Read more of this story at Slashdot.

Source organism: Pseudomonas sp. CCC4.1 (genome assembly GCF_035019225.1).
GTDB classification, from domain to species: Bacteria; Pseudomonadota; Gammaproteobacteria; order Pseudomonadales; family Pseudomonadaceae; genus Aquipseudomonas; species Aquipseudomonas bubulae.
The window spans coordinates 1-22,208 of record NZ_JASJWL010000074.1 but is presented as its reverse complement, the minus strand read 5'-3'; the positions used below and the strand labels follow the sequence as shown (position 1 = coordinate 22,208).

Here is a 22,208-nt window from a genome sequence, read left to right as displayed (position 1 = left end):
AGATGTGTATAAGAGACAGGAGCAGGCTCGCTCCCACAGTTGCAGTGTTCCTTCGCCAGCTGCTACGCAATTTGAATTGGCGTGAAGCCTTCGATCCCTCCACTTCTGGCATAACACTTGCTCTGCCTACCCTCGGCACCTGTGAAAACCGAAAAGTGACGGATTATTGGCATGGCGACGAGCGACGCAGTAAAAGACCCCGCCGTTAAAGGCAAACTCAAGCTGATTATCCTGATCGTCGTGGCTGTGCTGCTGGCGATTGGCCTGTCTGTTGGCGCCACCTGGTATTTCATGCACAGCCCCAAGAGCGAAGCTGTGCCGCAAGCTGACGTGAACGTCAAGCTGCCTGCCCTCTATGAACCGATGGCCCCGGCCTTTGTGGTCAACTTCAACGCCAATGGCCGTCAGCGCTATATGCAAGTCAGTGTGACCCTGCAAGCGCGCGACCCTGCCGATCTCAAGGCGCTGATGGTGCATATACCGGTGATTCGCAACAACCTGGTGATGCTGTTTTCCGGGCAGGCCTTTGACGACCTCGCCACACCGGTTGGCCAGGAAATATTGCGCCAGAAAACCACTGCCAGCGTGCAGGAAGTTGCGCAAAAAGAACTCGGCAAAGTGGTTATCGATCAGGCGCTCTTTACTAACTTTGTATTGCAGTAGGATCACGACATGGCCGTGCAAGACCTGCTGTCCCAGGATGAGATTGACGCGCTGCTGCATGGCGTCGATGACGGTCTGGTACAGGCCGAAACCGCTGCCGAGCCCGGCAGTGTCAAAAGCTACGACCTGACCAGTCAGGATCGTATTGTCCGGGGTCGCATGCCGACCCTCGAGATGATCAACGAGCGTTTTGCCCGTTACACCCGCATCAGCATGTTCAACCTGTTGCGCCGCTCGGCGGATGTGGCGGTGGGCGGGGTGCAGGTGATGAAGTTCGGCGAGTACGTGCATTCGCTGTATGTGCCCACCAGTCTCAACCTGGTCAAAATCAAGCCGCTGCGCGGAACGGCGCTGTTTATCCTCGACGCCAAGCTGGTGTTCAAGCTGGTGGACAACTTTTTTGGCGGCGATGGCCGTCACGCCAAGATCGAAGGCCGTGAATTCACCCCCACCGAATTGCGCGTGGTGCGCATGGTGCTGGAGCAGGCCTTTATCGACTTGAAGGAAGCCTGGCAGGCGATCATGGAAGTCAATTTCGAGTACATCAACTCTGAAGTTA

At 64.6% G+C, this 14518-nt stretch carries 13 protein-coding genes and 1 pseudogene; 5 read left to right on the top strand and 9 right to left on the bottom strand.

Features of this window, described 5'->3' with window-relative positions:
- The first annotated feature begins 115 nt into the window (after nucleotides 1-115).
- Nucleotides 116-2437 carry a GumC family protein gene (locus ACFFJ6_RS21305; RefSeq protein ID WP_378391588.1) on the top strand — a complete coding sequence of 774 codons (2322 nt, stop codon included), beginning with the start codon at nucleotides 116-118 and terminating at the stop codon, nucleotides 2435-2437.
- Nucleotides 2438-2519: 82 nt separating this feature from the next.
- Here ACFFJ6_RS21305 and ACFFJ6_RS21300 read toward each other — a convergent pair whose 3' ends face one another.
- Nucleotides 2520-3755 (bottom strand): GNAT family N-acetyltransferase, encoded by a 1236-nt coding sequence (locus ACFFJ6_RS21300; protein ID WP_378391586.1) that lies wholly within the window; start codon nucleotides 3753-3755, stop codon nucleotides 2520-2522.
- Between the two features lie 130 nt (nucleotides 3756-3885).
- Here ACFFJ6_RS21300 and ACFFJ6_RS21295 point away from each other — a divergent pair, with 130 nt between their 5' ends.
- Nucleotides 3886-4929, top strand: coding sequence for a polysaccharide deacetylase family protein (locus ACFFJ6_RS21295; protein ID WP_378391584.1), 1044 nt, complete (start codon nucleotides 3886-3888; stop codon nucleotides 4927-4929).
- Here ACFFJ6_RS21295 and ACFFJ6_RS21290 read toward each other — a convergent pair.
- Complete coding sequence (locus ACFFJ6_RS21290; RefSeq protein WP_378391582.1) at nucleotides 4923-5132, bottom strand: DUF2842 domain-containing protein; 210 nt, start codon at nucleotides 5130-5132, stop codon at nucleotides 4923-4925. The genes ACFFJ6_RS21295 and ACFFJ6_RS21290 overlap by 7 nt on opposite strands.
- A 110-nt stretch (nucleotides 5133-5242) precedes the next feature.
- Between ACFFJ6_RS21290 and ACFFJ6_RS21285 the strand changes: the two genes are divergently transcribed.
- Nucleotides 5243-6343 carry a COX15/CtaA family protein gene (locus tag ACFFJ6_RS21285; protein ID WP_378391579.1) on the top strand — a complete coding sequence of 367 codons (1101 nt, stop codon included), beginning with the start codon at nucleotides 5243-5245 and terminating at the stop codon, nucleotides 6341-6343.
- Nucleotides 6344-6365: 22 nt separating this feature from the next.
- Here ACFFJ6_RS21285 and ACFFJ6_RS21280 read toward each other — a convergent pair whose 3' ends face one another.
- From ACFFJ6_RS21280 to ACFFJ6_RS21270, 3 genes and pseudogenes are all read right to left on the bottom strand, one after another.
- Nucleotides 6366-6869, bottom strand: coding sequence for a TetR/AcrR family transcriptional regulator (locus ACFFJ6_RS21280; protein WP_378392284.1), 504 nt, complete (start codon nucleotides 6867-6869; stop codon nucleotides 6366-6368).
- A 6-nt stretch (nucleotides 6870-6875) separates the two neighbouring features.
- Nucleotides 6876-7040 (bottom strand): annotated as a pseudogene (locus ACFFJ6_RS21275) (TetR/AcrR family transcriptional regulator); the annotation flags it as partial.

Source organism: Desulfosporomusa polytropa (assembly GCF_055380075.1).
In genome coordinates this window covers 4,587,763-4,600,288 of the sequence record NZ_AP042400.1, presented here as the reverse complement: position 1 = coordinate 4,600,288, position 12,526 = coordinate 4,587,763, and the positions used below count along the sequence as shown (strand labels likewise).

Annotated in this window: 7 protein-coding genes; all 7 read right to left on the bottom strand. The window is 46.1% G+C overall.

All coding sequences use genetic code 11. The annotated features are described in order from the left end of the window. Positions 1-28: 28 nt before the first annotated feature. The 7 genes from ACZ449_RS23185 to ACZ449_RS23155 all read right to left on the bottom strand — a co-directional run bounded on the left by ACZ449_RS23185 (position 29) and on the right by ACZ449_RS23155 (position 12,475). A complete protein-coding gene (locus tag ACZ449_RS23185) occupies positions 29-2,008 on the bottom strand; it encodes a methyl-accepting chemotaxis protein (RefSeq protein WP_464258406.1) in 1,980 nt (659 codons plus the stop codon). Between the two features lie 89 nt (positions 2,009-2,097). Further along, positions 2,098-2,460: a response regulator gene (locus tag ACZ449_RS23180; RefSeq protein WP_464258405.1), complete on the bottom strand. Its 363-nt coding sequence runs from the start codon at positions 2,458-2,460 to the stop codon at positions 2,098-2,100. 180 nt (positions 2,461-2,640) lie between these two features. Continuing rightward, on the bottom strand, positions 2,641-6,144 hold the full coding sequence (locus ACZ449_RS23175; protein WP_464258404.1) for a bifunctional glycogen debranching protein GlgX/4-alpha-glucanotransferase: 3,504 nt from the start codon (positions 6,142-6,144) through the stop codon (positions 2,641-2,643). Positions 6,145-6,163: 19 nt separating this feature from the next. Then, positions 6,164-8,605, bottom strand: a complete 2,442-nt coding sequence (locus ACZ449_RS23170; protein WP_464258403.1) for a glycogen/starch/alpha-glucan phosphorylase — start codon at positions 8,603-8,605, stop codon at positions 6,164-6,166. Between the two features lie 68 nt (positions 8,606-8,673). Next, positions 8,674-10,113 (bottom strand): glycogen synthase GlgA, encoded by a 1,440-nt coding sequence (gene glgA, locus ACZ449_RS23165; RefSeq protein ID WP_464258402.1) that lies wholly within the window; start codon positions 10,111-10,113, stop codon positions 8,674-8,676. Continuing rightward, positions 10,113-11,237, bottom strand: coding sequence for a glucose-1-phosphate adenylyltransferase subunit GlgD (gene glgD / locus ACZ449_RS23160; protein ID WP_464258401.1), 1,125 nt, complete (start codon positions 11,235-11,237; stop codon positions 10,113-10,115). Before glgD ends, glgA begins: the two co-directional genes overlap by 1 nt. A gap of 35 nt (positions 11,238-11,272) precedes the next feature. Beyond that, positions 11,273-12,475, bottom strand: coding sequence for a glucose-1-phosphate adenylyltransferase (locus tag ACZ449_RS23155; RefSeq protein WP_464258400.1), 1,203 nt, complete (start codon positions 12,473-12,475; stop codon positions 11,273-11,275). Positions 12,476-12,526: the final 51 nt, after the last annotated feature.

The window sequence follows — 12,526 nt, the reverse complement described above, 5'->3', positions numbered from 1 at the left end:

The Supreme Court blocked a controversial Texas social media law from taking effect in a decision released (PDF) on Tuesday, after the tech industry and other opponents warned it could allow for hateful content to run rampant online. CNBC reports: The law, HB20, prohibits online platforms from moderating or removing content based on viewpoint. It stems from a common charge on the right that major California-based social media platforms like Facebook and Twitter are biased in their moderation strategies and disproportionately quiet conservative voices. The platforms have said they apply their community guidelines evenly and it's often the case that right-leaning users rank among the highest in engagement. In the 5-4 decision, Alito dissented from the decision to lift the stay, issuing a written explanation for his vote, which was joined by two other conservative justices, Clarence Thomas and Neil Gorsuch. Justice Elena Kagan, a liberal, also voted against vacating the stay. Alito's dissent opened by acknowledging the significance of the case for social media companies and for states that would regulate how those companies can control the content on their platforms. "This application concerns issues of great importance that will plainly merit this Court's review," Alito wrote. "Social media platforms have transformed the way people communicate with each other and obtain news. At issue is a ground-breaking Texas law that addresses the power of dominant social media corporations to shape public discussion of the important issues of the day." The Supreme Court's decision has implications for other states that may consider legislation similar to that in Texas. Florida's legislature has already passed a similar social media law, but it has so far been blocked by the courts.